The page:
Review Basis: Played through and mastered Uncharted: Drake’s Fortune and Uncharted 2: Among Thieves.

Unlike most of our reviews in which I would list the Good, the Bad and the Ugly, there’s little point in doing so for this compilation, as we already have reviews published.  You can find both below.

Uncharted: Drakes Fortune Review: http://www.projectcoe.com/sony/games/uncharted.html?var1=sc3

Uncharted 2: Among Thieves Review: http://www.projectcoe.com/2009/10/22/uncharted-2-among-thieves-review/

 

The original Uncharted is a modern classic

For only $39.99 USD/CDN, you get two of the best videogames ever created.  Uncharted provided that next-gen action adventure experience fans wanted, then Uncharted 2 cranked it up about twenty notches.  The Dual Pack includes the Game of the Year Edition for Uncharted 2, meaning you receive all the DLC at no additional cost.  That’s a steal for $40.

 

Don't let the excellence of Uncharted 2 pass you by

The Lowdown:

If you never had the opportunity to play either of these wonderful games, take advantage of this dual pack. Uncharted 3: Drake’s Deception will likely be waiting once you’re finished. Leave these games behind and you would miss out on what is arguably the best new IP introduced this generation.

Average Score Scale: 8.0 (+/- 1) out of 10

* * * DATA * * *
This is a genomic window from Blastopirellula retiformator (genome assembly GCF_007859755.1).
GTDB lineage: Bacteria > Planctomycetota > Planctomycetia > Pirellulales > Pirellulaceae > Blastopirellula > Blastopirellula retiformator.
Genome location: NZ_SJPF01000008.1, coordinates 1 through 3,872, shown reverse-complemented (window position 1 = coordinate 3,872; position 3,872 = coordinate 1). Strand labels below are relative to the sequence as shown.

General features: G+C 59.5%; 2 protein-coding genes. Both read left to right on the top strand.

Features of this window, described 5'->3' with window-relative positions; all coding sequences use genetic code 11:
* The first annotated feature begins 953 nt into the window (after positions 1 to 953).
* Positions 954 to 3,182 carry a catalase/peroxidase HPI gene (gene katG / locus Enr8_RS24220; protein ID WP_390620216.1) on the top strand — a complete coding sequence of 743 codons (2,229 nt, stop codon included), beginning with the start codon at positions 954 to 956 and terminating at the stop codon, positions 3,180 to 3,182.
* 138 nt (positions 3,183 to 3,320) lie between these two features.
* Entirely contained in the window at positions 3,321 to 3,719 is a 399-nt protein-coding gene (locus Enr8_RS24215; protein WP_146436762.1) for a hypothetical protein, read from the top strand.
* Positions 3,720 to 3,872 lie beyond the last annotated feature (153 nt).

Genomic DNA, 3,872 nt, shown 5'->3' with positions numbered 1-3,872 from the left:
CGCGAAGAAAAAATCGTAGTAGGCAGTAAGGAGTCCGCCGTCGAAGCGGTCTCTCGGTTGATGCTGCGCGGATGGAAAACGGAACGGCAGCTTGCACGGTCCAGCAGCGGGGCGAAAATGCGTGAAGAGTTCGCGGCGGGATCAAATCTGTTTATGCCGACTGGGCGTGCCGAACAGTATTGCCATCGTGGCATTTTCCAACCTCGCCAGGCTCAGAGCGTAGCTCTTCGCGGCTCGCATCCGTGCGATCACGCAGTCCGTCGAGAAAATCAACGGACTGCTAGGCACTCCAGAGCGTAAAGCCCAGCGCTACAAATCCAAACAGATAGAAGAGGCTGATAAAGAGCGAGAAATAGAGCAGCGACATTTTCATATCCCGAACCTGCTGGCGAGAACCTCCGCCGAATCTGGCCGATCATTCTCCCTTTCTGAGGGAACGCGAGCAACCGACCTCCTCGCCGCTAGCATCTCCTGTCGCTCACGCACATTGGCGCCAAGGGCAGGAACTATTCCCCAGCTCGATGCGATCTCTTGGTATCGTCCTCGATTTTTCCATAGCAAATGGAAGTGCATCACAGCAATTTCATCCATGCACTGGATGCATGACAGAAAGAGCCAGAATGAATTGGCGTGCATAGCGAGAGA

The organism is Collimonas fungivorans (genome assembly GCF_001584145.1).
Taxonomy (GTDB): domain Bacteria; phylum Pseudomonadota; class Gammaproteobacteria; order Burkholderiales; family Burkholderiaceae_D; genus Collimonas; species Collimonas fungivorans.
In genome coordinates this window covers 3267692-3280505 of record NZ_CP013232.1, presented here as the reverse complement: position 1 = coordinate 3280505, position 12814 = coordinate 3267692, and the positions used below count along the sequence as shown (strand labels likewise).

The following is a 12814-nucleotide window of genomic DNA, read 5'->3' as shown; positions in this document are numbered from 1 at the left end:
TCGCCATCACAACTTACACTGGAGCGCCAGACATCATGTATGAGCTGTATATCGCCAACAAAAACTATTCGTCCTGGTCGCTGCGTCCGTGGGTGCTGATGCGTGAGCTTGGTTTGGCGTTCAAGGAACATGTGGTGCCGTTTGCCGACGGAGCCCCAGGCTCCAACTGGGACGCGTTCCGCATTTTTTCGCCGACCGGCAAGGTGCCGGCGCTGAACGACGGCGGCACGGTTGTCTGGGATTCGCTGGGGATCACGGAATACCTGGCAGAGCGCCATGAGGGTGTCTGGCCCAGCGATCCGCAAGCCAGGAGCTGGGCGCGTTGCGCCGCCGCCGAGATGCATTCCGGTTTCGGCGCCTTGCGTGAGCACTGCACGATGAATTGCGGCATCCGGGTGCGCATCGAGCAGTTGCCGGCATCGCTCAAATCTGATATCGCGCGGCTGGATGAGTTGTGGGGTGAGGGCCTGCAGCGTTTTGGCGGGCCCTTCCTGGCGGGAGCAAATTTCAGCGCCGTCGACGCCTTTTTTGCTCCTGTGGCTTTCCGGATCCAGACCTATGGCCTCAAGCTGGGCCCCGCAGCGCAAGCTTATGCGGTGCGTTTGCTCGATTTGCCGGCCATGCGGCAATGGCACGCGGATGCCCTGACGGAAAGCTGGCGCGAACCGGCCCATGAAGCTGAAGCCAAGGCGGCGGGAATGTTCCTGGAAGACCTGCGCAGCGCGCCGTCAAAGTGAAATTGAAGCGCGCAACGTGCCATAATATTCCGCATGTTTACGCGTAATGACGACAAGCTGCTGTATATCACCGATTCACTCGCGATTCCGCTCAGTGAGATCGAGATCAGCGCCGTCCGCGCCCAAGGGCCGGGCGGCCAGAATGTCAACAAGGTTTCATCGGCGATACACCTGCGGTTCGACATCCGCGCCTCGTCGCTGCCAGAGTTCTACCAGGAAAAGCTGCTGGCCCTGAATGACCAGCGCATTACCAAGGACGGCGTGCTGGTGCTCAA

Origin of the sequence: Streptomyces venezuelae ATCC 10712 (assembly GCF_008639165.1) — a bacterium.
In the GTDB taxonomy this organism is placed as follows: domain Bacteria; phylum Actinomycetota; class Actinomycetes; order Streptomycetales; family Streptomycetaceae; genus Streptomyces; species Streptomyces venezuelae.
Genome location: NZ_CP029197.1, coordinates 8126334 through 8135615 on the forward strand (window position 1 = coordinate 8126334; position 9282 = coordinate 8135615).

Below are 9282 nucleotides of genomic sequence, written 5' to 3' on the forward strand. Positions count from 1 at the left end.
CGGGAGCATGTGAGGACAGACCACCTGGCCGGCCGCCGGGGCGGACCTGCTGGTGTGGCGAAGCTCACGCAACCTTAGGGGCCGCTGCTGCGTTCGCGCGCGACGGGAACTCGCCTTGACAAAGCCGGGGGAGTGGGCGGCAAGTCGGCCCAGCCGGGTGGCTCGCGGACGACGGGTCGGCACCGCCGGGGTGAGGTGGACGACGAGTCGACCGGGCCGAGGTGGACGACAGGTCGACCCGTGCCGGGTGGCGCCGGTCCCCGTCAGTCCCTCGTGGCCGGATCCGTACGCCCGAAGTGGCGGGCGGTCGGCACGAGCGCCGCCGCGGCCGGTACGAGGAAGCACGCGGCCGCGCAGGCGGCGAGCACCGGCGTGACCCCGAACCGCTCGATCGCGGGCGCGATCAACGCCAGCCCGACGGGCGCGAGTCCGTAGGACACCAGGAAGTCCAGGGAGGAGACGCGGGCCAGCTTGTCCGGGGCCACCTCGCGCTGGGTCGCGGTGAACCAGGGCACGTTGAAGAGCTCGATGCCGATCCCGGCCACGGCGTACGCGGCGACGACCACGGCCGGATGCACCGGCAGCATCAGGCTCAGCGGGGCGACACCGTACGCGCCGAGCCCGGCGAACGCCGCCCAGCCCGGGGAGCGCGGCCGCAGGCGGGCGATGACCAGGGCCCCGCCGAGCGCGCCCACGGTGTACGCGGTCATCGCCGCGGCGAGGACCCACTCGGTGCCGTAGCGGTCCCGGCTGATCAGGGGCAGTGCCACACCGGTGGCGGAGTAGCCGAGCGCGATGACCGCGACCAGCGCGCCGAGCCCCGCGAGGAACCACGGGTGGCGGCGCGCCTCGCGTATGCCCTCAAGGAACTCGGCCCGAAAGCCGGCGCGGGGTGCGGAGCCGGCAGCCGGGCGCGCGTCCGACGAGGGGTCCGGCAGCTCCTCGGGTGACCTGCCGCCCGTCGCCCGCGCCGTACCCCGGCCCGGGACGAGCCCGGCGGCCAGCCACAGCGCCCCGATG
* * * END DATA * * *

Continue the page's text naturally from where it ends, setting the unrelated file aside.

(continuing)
Personal Final Score: 9/10 (Inflated)

Reason for +1 Inflation: Incredible games for an incredible price

Reason for -1 Deflation: Nothing added for those who already played the originals

 

NGP To Be Renamed PlayStation Vita?

We don’t have a lot to go on, but if you happen to hit up the European PlayStation developer site you might notice a bizarre subdomain.  The question is, why does this subdomain even exist if this name isn’t legit?  Over the weekend there were a few unnamed sources who confirmed the name will be officially unveiled at E3 as PS Vita.  With only a week left until the big show kicks off, what do you think?

I’m surprised Sony wants to move away from the PSP moniker given how many systems the company sold.  That said, by changing the name they can always market it as a completely different machine, thereby removing the need for backwards compatibility.  Regardless of what the device ends up being called, you can be sure Vita or NGP will have a huge showing at this year’s E3.

MotorStorm: Apocalypse Review

MotorStorm: Apocalypse (Available only on PlayStation 3)
ESRB Rating: T
Players: 1-16
Genre: Racing
Publisher: SCEA
Developer: Evolution Studios
Release Date: May 3, 2011
PSN – Online multiplayer